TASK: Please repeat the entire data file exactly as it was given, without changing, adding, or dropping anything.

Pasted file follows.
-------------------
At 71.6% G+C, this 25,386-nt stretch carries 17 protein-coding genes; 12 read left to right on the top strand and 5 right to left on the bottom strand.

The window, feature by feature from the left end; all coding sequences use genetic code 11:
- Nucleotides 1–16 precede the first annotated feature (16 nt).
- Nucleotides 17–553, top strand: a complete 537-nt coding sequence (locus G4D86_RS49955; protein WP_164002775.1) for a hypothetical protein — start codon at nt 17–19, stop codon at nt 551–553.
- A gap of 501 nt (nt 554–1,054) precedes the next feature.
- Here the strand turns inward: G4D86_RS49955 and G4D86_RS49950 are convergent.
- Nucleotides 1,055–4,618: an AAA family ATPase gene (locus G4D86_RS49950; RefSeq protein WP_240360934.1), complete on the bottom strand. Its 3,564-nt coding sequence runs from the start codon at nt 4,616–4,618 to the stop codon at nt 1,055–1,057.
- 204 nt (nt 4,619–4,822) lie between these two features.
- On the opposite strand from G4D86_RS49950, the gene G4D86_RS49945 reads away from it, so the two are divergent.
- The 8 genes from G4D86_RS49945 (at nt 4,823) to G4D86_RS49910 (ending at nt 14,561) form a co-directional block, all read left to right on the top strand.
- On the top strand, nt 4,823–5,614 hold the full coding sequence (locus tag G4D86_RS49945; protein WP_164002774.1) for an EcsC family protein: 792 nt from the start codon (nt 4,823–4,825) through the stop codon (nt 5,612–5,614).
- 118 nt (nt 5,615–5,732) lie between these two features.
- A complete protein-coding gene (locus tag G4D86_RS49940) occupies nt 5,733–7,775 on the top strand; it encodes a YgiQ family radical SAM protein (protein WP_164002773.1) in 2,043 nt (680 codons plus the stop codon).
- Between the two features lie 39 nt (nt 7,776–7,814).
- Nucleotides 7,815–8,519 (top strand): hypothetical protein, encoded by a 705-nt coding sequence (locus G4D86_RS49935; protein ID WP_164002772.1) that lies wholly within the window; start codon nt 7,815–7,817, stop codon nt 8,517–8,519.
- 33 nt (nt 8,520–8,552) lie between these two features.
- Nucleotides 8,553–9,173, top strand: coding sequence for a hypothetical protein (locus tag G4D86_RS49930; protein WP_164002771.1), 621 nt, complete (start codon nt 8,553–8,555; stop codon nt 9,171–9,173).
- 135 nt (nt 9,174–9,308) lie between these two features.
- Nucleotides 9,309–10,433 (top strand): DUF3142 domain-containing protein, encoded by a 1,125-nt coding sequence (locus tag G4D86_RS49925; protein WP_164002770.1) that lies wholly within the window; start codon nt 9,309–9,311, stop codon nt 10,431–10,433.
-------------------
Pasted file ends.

At 71.6% G+C, this 25,386-nt stretch carries 17 protein-coding genes; 12 read left to right on the top strand and 5 right to left on the bottom strand.

The window, feature by feature from the left end; all coding sequences use genetic code 11:
- Nucleotides 1–16 precede the first annotated feature (16 nt).
- Nucleotides 17–553, top strand: a complete 537-nt coding sequence (locus G4D86_RS49955; protein WP_164002775.1) for a hypothetical protein — start codon at nt 17–19, stop codon at nt 551–553.
- A gap of 501 nt (nt 554–1,054) precedes the next feature.
- Here the strand turns inward: G4D86_RS49955 and G4D86_RS49950 are convergent.
- Nucleotides 1,055–4,618: an AAA family ATPase gene (locus G4D86_RS49950; RefSeq protein WP_240360934.1), complete on the bottom strand. Its 3,564-nt coding sequence runs from the start codon at nt 4,616–4,618 to the stop codon at nt 1,055–1,057.
- 204 nt (nt 4,619–4,822) lie between these two features.
- On the opposite strand from G4D86_RS49950, the gene G4D86_RS49945 reads away from it, so the two are divergent.
- The 8 genes from G4D86_RS49945 (at nt 4,823) to G4D86_RS49910 (ending at nt 14,561) form a co-directional block, all read left to right on the top strand.
- On the top strand, nt 4,823–5,614 hold the full coding sequence (locus tag G4D86_RS49945; protein WP_164002774.1) for an EcsC family protein: 792 nt from the start codon (nt 4,823–4,825) through the stop codon (nt 5,612–5,614).
- 118 nt (nt 5,615–5,732) lie between these two features.
- A complete protein-coding gene (locus tag G4D86_RS49940) occupies nt 5,733–7,775 on the top strand; it encodes a YgiQ family radical SAM protein (protein WP_164002773.1) in 2,043 nt (680 codons plus the stop codon).
- Between the two features lie 39 nt (nt 7,776–7,814).
- Nucleotides 7,815–8,519 (top strand): hypothetical protein, encoded by a 705-nt coding sequence (locus G4D86_RS49935; protein ID WP_164002772.1) that lies wholly within the window; start codon nt 7,815–7,817, stop codon nt 8,517–8,519.
- 33 nt (nt 8,520–8,552) lie between these two features.
- Nucleotides 8,553–9,173, top strand: coding sequence for a hypothetical protein (locus tag G4D86_RS49930; protein WP_164002771.1), 621 nt, complete (start codon nt 8,553–8,555; stop codon nt 9,171–9,173).
- 135 nt (nt 9,174–9,308) lie between these two features.
- Nucleotides 9,309–10,433 (top strand): DUF3142 domain-containing protein, encoded by a 1,125-nt coding sequence (locus tag G4D86_RS49925; protein WP_164002770.1) that lies wholly within the window; start codon nt 9,309–9,311, stop codon nt 10,431–10,433.